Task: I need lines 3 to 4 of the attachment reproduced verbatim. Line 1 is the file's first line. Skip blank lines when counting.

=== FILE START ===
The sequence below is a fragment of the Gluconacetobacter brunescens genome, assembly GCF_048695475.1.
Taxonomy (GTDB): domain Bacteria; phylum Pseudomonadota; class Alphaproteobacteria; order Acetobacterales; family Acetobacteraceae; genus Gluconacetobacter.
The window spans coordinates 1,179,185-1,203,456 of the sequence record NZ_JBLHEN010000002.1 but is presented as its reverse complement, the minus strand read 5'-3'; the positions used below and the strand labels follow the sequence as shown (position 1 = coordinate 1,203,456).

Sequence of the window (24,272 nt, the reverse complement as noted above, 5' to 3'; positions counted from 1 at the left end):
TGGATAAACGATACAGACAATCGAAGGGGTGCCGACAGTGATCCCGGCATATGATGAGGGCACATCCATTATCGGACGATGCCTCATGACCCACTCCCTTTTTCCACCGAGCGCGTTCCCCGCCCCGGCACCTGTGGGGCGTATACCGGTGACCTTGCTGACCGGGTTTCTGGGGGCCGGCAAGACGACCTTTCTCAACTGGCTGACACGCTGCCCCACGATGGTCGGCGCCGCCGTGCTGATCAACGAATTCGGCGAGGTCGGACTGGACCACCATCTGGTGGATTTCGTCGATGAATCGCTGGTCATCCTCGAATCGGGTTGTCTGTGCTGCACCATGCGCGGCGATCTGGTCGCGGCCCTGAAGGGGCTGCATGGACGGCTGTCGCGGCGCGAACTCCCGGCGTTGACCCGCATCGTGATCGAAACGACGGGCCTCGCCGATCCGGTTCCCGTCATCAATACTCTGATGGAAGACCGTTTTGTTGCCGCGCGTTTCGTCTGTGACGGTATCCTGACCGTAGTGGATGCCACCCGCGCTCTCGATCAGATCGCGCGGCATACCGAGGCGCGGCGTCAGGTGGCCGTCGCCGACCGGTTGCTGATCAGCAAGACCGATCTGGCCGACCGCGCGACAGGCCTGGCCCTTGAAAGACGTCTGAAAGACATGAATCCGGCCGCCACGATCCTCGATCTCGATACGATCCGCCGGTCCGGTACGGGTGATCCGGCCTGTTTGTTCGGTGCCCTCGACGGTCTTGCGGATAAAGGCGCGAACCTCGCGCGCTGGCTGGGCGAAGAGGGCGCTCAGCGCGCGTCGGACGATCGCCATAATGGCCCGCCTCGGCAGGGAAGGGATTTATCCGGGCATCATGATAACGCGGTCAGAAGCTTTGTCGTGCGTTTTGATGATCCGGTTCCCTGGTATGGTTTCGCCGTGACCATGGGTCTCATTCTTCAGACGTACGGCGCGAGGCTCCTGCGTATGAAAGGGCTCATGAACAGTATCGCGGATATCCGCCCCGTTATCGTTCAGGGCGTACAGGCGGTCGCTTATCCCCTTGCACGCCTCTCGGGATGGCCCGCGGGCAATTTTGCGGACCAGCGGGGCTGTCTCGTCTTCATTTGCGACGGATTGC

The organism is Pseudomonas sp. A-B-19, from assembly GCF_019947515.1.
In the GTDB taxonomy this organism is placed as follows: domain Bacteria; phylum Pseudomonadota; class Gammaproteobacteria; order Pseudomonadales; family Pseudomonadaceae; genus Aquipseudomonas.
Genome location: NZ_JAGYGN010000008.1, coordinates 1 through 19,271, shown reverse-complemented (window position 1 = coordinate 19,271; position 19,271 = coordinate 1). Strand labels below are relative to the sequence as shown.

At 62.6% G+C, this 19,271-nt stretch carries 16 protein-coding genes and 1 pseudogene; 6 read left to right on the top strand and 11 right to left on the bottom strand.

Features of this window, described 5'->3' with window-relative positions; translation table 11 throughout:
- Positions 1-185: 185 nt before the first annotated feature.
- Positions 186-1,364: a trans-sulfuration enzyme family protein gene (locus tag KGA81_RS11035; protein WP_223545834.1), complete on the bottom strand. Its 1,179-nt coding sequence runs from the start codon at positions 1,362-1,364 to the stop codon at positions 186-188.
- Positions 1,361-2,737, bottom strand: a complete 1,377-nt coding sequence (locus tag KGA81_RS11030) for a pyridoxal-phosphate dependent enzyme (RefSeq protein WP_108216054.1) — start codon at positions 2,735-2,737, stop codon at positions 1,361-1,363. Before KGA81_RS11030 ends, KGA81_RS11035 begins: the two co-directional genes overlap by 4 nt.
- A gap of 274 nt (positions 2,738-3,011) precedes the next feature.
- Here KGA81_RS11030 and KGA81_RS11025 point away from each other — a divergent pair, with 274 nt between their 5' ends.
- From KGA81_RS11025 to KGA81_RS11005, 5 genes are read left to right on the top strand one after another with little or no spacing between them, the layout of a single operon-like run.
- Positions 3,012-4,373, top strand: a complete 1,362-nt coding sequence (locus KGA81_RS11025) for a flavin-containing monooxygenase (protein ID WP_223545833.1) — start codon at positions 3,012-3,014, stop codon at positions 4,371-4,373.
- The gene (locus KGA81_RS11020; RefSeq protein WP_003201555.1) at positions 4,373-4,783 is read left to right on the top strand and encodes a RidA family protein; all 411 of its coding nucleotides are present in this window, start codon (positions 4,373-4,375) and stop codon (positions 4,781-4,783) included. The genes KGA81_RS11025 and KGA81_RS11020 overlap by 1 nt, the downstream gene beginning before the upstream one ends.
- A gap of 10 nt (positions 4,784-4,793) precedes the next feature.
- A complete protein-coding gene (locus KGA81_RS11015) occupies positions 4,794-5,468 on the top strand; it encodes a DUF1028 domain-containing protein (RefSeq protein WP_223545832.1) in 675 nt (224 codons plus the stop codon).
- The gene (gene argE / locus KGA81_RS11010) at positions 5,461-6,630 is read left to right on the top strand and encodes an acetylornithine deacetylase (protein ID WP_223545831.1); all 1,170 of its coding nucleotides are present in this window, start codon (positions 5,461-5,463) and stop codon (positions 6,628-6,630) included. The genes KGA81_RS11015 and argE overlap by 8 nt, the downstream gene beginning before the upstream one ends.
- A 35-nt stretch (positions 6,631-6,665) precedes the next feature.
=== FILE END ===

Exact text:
The window spans coordinates 1,179,185-1,203,456 of the sequence record NZ_JBLHEN010000002.1 but is presented as its reverse complement, the minus strand read 5'-3'; the positions used below and the strand labels follow the sequence as shown (position 1 = coordinate 1,203,456).

Sequence of the window (24,272 nt, the reverse complement as noted above, 5' to 3'; positions counted from 1 at the left end):